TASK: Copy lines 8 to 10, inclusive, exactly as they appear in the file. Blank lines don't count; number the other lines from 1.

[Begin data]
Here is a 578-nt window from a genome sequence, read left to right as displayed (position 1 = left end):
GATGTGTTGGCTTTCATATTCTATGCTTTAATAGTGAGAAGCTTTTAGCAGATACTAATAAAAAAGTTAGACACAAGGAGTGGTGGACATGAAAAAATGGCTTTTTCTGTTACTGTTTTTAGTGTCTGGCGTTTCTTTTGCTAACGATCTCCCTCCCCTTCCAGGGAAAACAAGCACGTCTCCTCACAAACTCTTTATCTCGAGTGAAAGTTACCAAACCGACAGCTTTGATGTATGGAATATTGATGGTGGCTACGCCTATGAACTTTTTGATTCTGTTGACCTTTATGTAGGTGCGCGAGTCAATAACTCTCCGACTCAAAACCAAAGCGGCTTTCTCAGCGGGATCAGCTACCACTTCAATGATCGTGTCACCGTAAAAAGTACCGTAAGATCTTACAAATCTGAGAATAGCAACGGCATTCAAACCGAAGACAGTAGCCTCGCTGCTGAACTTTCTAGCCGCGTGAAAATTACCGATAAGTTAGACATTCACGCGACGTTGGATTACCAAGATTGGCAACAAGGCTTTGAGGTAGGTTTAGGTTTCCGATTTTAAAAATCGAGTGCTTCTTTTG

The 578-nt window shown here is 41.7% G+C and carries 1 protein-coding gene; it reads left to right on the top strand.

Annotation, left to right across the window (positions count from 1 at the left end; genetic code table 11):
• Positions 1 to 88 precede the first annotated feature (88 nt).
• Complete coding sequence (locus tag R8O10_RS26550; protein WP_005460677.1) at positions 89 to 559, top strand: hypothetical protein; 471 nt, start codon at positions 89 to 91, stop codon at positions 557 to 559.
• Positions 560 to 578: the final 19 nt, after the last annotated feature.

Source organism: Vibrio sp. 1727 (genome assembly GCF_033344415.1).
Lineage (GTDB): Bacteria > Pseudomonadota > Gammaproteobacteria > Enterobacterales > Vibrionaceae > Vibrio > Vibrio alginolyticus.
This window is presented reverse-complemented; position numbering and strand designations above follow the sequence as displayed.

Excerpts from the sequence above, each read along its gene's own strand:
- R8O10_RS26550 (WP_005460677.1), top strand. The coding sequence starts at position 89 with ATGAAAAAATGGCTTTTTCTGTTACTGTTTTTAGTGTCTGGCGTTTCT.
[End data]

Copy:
Source organism: Vibrio sp. 1727 (genome assembly GCF_033344415.1).
Lineage (GTDB): Bacteria > Pseudomonadota > Gammaproteobacteria > Enterobacterales > Vibrionaceae > Vibrio > Vibrio alginolyticus.
This window is presented reverse-complemented; position numbering and strand designations above follow the sequence as displayed.